This week, the global climate agreement designed last December has reached a crucial milestone after 31 countries ratified the accord at the United Nation’s General Assembly meeting on Wednesday. The new signers bring the total number of participating countries to 60. The Paris climate deal required participation from at least 55 countries representing 55 of global greenhouse gas emissions in order to activate the accord. Although the number of countries surpasses the requirement, only around 48 percent of emissions are represented. Even so, UN secretary general Ban Ki-moon has predicted the accord will go into full effect before the end of this year.
Among the nations ratifying the agreement this week are some heavy hitters in terms of emissions contributions, such as Brazil, the world’s seventh largest emitter of greenhouse gases. Mexico, Argentina, Sri Lanka, and United Arab Emirates also ratified the accord, which aims to cap global temperature rise to 2C above pre-industrial levels. With a total of 60 countries now on board, 47.7 percent of global emissions are represented, just points away from the 55 percent activation target.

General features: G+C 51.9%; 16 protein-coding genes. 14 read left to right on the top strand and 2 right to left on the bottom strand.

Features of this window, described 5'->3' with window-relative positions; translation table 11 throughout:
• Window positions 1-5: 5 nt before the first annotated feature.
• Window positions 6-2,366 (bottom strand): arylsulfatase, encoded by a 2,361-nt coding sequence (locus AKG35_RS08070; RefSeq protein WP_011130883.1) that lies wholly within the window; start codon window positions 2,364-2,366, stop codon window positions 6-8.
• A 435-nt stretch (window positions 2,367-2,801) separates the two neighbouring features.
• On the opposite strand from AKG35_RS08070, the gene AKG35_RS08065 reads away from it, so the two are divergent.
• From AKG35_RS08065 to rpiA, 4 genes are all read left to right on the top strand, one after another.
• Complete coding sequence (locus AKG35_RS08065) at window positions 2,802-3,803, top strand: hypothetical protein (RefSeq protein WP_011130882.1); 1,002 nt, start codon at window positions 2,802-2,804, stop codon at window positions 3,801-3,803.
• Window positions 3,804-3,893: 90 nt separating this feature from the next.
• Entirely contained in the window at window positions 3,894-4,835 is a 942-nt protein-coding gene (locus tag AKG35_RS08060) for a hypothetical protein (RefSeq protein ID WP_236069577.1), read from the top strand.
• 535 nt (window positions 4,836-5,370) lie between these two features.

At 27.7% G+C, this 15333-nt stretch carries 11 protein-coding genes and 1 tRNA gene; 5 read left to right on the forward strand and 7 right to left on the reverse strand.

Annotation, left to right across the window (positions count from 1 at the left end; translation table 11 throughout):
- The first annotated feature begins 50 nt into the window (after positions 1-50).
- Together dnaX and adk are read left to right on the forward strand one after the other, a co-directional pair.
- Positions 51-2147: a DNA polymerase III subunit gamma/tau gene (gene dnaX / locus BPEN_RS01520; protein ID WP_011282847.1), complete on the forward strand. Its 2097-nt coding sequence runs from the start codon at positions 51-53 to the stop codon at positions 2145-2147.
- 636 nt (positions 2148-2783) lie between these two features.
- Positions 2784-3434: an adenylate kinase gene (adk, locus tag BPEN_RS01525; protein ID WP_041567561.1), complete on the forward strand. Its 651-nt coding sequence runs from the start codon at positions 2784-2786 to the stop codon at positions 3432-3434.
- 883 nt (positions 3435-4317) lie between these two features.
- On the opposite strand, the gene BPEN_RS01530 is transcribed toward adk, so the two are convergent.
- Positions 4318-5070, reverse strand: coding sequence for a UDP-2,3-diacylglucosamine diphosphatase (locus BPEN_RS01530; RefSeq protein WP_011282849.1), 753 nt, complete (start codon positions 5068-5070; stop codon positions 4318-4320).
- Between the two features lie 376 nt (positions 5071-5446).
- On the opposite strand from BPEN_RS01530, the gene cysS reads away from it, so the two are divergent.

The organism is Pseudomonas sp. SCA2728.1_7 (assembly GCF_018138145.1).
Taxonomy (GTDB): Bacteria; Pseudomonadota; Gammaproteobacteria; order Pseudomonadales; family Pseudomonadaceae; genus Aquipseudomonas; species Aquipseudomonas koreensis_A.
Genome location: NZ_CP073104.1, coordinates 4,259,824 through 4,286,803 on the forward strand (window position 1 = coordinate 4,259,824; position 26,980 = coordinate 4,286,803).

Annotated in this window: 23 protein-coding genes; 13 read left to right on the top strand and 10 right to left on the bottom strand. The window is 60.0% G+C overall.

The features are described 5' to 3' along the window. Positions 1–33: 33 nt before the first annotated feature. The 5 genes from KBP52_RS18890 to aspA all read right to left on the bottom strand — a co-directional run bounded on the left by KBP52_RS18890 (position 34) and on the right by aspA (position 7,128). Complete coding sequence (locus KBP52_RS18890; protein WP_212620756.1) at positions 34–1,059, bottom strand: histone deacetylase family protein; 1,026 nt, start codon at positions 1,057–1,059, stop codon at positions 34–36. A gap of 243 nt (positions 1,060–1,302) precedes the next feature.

During the annual UN General Assembly meeting this week in New York, video messages from a number of countries relayed promises to ratify the agreement in the coming months, including Germany, France, the EU, Canada, Australia and South Korea. If even a few of those promises are fulfilled, the participants will exceed the 55-percent emissions threshold and the terms of the accord will officially go into effect.
When the agreement was drawn up last winter, 195 nations signed off and agreed to lower emissions in order to slow the effects of climate change. Each nation set forth the process of ratifying the historic international deal, which is the first of its kind. As temperatures and sea levels continue to rise around the globe, many are urging that there is no time for delay. “The problem we continue to confront is growing,” said US Secretary of State John Kerry. “Each day the planet is on this course, it becomes more dangerous.
Via The Guardian
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